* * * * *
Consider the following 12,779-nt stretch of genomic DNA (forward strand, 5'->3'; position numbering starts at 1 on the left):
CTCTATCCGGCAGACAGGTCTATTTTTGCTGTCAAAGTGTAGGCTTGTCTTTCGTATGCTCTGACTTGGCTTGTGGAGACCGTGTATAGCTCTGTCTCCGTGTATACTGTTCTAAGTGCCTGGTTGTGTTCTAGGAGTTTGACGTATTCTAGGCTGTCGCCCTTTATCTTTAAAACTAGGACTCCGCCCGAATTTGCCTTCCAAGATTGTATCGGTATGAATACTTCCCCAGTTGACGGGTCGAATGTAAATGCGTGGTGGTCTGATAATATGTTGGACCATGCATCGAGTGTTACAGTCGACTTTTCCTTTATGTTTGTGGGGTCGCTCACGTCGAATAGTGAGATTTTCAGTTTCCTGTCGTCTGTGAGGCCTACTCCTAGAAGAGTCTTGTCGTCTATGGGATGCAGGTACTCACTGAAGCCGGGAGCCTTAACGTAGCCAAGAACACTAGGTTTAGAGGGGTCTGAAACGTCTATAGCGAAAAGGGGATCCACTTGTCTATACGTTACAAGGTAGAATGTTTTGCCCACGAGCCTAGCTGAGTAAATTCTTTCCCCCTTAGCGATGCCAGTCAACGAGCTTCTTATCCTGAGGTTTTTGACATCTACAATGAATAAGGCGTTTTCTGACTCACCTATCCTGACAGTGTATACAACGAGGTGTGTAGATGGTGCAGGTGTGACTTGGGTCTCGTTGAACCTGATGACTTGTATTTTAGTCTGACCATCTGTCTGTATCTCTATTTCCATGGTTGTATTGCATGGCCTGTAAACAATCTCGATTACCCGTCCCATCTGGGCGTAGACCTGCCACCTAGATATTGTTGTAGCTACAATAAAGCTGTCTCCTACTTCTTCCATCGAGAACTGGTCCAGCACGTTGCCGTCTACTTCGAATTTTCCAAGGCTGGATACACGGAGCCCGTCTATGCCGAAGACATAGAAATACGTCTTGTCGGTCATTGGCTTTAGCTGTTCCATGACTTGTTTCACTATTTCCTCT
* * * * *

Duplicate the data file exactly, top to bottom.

Consider the following 12,779-nt stretch of genomic DNA (forward strand, 5'->3'; position numbering starts at 1 on the left):
CTCTATCCGGCAGACAGGTCTATTTTTGCTGTCAAAGTGTAGGCTTGTCTTTCGTATGCTCTGACTTGGCTTGTGGAGACCGTGTATAGCTCTGTCTCCGTGTATACTGTTCTAAGTGCCTGGTTGTGTTCTAGGAGTTTGACGTATTCTAGGCTGTCGCCCTTTATCTTTAAAACTAGGACTCCGCCCGAATTTGCCTTCCAAGATTGTATCGGTATGAATACTTCCCCAGTTGACGGGTCGAATGTAAATGCGTGGTGGTCTGATAATATGTTGGACCATGCATCGAGTGTTACAGTCGACTTTTCCTTTATGTTTGTGGGGTCGCTCACGTCGAATAGTGAGATTTTCAGTTTCCTGTCGTCTGTGAGGCCTACTCCTAGAAGAGTCTTGTCGTCTATGGGATGCAGGTACTCACTGAAGCCGGGAGCCTTAACGTAGCCAAGAACACTAGGTTTAGAGGGGTCTGAAACGTCTATAGCGAAAAGGGGATCCACTTGTCTATACGTTACAAGGTAGAATGTTTTGCCCACGAGCCTAGCTGAGTAAATTCTTTCCCCCTTAGCGATGCCAGTCAACGAGCTTCTTATCCTGAGGTTTTTGACATCTACAATGAATAAGGCGTTTTCTGACTCACCTATCCTGACAGTGTATACAACGAGGTGTGTAGATGGTGCAGGTGTGACTTGGGTCTCGTTGAACCTGATGACTTGTATTTTAGTCTGACCATCTGTCTGTATCTCTATTTCCATGGTTGTATTGCATGGCCTGTAAACAATCTCGATTACCCGTCCCATCTGGGCGTAGACCTGCCACCTAGATATTGTTGTAGCTACAATAAAGCTGTCTCCTACTTCTTCCATCGAGAACTGGTCCAGCACGTTGCCGTCTACTTCGAATTTTCCAAGGCTGGATACACGGAGCCCGTCTATGCCGAAGACATAGAAATACGTCTTGTCGGTCATTGGCTTTAGCTGTTCCATGACTTGTTTCACTATTTCCTCT